The R-squared value ranges from 0 to 1. When choosing a trendline, you should use one with an R-squared that is closer to 1. The closer the R-squared is to 1, the more reliable the trendline equation.

2. **The Pattern of the Graph**: Graphs have different patterns, and each one can be described using any of the trendline types mentioned above. Therefore, understanding the pattern of your graph will help you select the best-fit trendline for the model.

In our sample, our graph doesn’t display a straight-line pattern. It doesn’t rise and fall at a constant rate; therefore, a linear graph won’t be appropriate.

The graph has a polynomial pattern. A polynomial trendline is best fit for a curve that has multiple highs and falls or bends (hills and valleys). As such, a polynomial trendline is most appropriate for our sample data. You will also find that the R-squared is much closer to 1 than that of the linear trendline.

### Step 4: Extrapolate Data

With the trendline equation, we can extrapolate values for the upcoming months in our sample data.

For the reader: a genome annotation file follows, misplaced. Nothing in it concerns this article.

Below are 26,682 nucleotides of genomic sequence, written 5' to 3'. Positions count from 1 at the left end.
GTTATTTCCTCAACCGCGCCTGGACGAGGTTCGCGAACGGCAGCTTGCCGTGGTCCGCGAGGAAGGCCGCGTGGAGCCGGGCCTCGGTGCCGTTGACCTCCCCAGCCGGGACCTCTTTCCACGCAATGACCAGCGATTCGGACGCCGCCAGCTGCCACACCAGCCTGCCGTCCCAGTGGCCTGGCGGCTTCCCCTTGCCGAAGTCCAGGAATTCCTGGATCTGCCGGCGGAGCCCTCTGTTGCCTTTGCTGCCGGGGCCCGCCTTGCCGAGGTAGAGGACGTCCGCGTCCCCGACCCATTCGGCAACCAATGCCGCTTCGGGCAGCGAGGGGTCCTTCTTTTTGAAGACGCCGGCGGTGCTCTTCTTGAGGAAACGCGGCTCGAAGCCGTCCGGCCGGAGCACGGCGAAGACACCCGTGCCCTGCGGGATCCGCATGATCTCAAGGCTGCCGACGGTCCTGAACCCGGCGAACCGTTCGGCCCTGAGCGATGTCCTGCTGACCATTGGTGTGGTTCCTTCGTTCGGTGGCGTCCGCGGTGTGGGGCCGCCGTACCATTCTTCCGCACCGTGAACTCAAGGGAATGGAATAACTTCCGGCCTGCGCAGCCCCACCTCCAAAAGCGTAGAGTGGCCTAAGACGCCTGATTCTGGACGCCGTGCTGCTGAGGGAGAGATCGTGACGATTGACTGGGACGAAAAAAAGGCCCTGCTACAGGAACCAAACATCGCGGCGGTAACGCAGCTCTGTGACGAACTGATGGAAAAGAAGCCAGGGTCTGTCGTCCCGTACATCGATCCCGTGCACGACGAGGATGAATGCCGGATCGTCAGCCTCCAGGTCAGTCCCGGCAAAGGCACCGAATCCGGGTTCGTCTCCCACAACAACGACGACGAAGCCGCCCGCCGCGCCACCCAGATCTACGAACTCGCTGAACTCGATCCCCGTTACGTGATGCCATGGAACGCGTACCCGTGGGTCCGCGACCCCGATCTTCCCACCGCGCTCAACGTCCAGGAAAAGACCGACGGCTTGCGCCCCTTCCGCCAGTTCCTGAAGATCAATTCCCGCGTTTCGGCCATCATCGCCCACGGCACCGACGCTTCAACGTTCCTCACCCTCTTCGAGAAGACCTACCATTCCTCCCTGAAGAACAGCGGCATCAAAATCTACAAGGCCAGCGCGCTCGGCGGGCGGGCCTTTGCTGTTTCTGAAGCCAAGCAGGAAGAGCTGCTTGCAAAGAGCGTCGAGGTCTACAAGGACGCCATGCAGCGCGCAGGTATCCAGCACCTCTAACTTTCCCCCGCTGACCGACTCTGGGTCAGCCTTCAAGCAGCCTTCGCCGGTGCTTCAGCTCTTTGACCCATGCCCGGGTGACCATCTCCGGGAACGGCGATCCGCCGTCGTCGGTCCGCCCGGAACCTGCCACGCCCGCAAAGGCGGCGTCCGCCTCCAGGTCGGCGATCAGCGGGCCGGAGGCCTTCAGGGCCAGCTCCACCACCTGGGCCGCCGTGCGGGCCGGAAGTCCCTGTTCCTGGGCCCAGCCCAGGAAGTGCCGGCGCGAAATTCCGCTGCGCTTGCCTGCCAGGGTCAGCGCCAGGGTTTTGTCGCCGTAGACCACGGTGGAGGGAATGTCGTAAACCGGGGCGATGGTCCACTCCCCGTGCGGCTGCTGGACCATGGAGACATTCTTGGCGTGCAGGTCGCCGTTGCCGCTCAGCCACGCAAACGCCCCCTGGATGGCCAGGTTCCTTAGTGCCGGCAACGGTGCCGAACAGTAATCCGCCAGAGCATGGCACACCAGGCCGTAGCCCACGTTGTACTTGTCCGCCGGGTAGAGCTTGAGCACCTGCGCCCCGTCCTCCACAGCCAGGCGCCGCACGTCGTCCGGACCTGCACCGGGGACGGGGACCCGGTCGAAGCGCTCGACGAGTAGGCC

Our sample data contains sales information from January to October. The first thing we need to do is to add November and December to the Month column. After this, we will create a new column called month number (**Month no.**) and enter the corresponding month numbers.

Now, to get the expected sales value for November, follow these steps:

1. Double-click on the equation in the graph to highlight it. Then copy the highlighted equation.

2. Paste the copied equation into the cell that records the sales figure for November (**C13**).

3. Transform the copied equation into a formula. Add an equal to sign “**=**” in front of the equation, replace the parentheses with asterisks “*****” and replace “x” with cell references from the **Month no.** column.